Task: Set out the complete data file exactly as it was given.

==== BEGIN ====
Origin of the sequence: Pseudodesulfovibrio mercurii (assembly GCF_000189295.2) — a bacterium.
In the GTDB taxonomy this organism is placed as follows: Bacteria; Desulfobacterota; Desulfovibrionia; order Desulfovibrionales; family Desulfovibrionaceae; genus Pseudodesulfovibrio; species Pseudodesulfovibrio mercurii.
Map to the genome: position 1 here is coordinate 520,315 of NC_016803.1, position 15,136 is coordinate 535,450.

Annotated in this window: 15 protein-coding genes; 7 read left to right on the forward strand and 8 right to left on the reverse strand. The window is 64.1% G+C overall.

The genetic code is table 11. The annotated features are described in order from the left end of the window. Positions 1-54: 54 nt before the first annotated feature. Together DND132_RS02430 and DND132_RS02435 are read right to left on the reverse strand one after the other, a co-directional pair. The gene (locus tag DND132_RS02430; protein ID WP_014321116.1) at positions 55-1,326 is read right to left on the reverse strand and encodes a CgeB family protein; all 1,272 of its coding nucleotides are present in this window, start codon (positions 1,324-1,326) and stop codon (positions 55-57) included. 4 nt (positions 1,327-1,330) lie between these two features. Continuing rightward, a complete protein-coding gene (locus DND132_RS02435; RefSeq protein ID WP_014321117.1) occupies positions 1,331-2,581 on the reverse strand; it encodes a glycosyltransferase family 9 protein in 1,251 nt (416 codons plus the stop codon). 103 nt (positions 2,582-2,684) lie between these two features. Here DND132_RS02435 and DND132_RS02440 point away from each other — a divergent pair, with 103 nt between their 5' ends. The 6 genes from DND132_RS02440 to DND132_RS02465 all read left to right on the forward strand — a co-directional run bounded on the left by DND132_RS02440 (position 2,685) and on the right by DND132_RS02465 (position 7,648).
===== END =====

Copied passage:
Origin of the sequence: Pseudodesulfovibrio mercurii (assembly GCF_000189295.2) — a bacterium.
In the GTDB taxonomy this organism is placed as follows: Bacteria; Desulfobacterota; Desulfovibrionia; order Desulfovibrionales; family Desulfovibrionaceae; genus Pseudodesulfovibrio; species Pseudodesulfovibrio mercurii.
Map to the genome: position 1 here is coordinate 520,315 of NC_016803.1, position 15,136 is coordinate 535,450.

Annotated in this window: 15 protein-coding genes; 7 read left to right on the forward strand and 8 right to left on the reverse strand. The window is 64.1% G+C overall.

The genetic code is table 11. The annotated features are described in order from the left end of the window. Positions 1-54: 54 nt before the first annotated feature. Together DND132_RS02430 and DND132_RS02435 are read right to left on the reverse strand one after the other, a co-directional pair. The gene (locus tag DND132_RS02430; protein ID WP_014321116.1) at positions 55-1,326 is read right to left on the reverse strand and encodes a CgeB family protein; all 1,272 of its coding nucleotides are present in this window, start codon (positions 1,324-1,326) and stop codon (positions 55-57) included. 4 nt (positions 1,327-1,330) lie between these two features. Continuing rightward, a complete protein-coding gene (locus DND132_RS02435; RefSeq protein ID WP_014321117.1) occupies positions 1,331-2,581 on the reverse strand; it encodes a glycosyltransferase family 9 protein in 1,251 nt (416 codons plus the stop codon). 103 nt (positions 2,582-2,684) lie between these two features. Here DND132_RS02435 and DND132_RS02440 point away from each other — a divergent pair, with 103 nt between their 5' ends. The 6 genes from DND132_RS02440 to DND132_RS02465 all read left to right on the forward strand — a co-directional run bounded on the left by DND132_RS02440 (position 2,685) and on the right by DND132_RS02465 (position 7,648).